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How may a balance transfer affect my credit card debt?

| Mar 22, 2021 | credit card debt |

You may have received an offer for a new credit card that provides an incentive for a balance transfer, such as a low or zero-percent interest rate. While it may not immediately reduce your outstanding credit card balances, it may help you manage your monthly payments and assist in paying off debt.

A balance transfer typically takes the amount owed on another credit card and places it on your new one. This may leave a zero balance on your former card. As explained by Bankrate.com, you may save money by transferring a high-interest balance to a new card with a lower interest rate.

How may a balance transfer act as a debt consolidation?

Some companies allow you to transfer balances from several revolving credit accounts onto your new card. If your new account has a high enough limit, it could hold the balances of more than one other account.

A benefit of having several cards consolidated on your new card is combining them into one monthly payment. You may no longer feel as though you are juggling so many financial burdens. It may help you create a manageable budget, and if you do not use the available credit opened up on your old cards, your overall debt load may begin to decrease.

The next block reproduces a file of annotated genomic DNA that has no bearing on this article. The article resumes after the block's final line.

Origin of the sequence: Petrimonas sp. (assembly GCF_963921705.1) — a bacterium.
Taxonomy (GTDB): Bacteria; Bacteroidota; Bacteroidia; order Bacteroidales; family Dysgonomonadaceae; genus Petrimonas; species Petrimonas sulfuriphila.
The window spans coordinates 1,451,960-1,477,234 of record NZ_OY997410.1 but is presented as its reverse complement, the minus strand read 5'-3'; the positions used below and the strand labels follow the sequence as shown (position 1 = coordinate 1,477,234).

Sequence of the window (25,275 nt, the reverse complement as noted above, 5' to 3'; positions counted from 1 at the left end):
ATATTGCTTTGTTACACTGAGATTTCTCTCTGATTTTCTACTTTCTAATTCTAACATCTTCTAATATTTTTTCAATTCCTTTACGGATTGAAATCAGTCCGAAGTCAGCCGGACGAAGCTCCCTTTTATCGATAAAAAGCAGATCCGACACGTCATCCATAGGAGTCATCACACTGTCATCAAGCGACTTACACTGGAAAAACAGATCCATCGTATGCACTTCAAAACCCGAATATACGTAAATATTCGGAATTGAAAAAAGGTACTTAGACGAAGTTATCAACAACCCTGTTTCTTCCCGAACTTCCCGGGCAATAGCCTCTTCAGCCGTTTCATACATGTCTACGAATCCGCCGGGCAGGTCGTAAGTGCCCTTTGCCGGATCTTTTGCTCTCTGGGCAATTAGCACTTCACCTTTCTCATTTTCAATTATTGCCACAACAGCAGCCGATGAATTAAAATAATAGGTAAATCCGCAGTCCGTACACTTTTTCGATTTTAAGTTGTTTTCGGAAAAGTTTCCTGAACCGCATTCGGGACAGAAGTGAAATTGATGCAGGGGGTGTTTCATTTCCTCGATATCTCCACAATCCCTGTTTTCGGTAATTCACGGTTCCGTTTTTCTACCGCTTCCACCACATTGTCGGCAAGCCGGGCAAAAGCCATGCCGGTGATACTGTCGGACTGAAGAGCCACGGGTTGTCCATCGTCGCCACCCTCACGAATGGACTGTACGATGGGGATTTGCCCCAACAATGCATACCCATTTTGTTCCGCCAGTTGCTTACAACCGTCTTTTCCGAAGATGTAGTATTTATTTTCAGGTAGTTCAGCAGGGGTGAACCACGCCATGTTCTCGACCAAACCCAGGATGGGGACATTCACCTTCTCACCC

What might I consider before accepting an offer?

The credit card company’s low-interest promotion may only last a limited time. The application should, however, describe the length of the offer and if a late payment triggers a penalty fee or higher interest rate. Check to see if anything terminates the promotion or increases the card’s interest rate.

Understanding how an offer could work within your budget may provide an easier way to pay off your debts. If you continue struggling after a balance transfer, you may seek other options for relief, including a bankruptcy filing.

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